MONTREAL, Quebec, March 25, 2014 (LifeSiteNews.com) – A high school in Quebec fought this week for its Catholic identity before the Supreme Court of Canada.
The Jesuit-run Loyola High School hopes it will secure the right to teach its courses from a Catholic perspective and not be forced to teach the government-mandated ethics and religious culture course (ERC) from a secular and neutral perspective.
The Supreme Court heard arguments in Loyola High School v. Attorney General of Quebec Monday morning and is expected to issue its ruling later this year. The school is hoping to overturn a 2012 ruling from Quebec’s Court of Appeal requiring it to offer the course.
The case has been winding its way through the courts since 2008 when Loyola took the education minister to court after it forbade the school from covering the mandatory curriculum by means of an already developed course — which the school called equivalent — but taught from a Catholic perspective. The minister argued however that Loyola’s course did not meet the requirements because it manifested a religious bias in being faith-based rather than secular.
The government ERC course was mandated for all grades in the 2008-09 school year. It purports to take a “neutral” stance on world religions, giving equal merit to all religions such as Christianity, Judaism, and Islam, but also pagan animism, Wicca, and atheism.
Critics slammed the course for its relativistic approach to truth and moral issues. For instance, contrary to Christian belief and the belief of other world religions, the course teaches children at the earliest grades that homosexuality is a normal and healthy expression of sexuality.
Loyola argued before the courts that the ERC program is “incompatible with Catholic beliefs of the school and it is not really neutral because it promotes an ideology of relativism.”
The Evangelical Fellowship of Canada (EFC), an intervener in the case, argued before the Supreme Court yesterday that the Charter guarantee of freedom of religion cannot be “easily brushed aside” in a country that claims to have a “free and democratic society.”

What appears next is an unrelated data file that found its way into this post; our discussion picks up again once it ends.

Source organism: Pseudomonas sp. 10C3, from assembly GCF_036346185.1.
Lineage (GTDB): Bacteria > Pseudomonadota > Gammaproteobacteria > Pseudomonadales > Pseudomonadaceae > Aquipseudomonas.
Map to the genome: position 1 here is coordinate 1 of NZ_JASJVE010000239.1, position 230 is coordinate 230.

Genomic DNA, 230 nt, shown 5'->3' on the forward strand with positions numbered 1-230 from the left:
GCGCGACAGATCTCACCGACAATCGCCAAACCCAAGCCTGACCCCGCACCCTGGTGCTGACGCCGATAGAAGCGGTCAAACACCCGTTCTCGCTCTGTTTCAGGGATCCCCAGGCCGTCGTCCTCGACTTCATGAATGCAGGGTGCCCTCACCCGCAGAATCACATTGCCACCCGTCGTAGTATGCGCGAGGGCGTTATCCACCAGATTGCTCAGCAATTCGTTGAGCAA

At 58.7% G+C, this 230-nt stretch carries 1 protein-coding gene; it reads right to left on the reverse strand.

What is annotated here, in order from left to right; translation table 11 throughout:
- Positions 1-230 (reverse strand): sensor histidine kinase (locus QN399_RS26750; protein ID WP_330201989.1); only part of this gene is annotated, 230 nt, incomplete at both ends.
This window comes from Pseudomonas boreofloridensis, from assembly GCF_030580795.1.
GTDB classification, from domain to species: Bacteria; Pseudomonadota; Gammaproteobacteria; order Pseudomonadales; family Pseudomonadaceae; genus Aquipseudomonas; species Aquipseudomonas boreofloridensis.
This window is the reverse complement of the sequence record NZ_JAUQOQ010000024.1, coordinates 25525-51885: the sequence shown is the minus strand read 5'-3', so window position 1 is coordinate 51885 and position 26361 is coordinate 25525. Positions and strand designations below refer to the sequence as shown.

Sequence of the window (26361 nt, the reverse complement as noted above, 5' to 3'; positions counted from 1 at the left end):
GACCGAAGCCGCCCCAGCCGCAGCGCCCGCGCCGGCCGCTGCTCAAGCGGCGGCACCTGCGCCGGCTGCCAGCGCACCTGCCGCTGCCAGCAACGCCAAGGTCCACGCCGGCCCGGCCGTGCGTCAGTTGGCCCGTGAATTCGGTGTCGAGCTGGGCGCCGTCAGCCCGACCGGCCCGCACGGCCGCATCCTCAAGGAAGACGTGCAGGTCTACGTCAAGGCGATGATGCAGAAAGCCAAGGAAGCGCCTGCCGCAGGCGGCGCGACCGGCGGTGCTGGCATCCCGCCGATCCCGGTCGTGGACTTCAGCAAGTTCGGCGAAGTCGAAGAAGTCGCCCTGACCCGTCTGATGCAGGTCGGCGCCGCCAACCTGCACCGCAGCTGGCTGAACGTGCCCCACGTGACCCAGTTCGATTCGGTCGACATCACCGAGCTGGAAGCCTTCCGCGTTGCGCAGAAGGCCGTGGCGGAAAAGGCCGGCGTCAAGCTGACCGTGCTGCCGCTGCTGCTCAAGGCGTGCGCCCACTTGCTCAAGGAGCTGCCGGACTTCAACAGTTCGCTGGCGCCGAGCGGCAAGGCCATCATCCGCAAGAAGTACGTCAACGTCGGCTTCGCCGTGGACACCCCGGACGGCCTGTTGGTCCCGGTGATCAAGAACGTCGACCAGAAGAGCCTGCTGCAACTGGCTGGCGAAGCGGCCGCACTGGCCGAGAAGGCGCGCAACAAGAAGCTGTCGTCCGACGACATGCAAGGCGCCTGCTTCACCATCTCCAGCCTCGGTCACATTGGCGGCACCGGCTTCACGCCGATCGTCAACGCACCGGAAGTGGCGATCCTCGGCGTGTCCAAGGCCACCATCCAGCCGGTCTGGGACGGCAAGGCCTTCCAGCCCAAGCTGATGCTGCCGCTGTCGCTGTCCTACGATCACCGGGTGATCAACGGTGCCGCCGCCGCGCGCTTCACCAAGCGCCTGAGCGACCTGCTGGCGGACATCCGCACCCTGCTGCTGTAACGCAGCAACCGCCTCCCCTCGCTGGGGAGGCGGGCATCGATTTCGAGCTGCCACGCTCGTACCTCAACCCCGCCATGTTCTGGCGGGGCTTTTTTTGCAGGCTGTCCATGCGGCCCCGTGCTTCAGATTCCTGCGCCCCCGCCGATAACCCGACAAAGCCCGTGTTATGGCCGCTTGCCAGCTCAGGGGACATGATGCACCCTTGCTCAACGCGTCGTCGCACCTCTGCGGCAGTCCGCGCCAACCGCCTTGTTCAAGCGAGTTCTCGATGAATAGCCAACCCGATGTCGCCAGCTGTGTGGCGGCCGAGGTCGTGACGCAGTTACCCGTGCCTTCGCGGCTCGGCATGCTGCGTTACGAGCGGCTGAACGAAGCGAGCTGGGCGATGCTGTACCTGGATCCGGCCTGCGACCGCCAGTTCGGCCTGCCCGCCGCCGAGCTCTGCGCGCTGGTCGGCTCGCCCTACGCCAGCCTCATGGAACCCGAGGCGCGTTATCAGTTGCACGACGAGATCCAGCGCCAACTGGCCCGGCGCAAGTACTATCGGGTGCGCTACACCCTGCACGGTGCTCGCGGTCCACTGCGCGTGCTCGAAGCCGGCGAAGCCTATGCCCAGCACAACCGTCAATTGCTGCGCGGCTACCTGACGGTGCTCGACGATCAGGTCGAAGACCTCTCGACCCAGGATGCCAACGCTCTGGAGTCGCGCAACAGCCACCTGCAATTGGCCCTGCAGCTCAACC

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“In our society, Canadians have long had the choice to meet the education requirements of the province through private religious education, whether in a religiously based school or through home schooling,” said Don Hutchinson, the EFC’s vice-president and general legal counsel, in a press release.
Barbara Kay, in a column for the National Post, criticized the Quebec government for suppressing the “expression of religious faith in citizens.”
“There seems to be confusion in Quebec’s approach between multiculturalism as a public policy and the right of the government to impose a multicultural outlook on every private individual. One is democratic, the other is autocratic.”
“To be neutral has not traditionally meant the suppression of expression of religious faith in citizens; it has meant that the state does not assign special privileges to any one religion over others. A truly neutral state would ‘live and let live.’ Quebec’s adversarial approach seems to say that for secularism to live, the rights of its citizens must die,’” she wrote.
Paul Allen, an associate professor of theological studies at Concordia University, called it “utterly ironic” for the Ministry of Education to take issue with Loyola.
“The provincial program does not recognize the pluralistic fact of Quebec society, since it forces religious schools to deny their identity in the guise of a state defined ‘neutrality.’ This is a neutrality that is not neutral at all.”
“The targeting of religious schools is bad for the schools, bad for freedom and bad for our society, which was founded to be free of institutionalized prejudice,” he wrote in a special to The Montreal Gazette.
The case comes before the Supreme Court at a time when Quebec faces severe national criticism over its proposed Charter of Values, a bill critics say would undermine religious freedom by forcing government employees to remove conspicuous religious symbols. The province has also faced criticism over its push to become the first province to legalize euthanasia through the back door as “medical aid in dying,” which was shelved by the election call earlier this month.
The Supreme Court decision is expected at its earliest in November.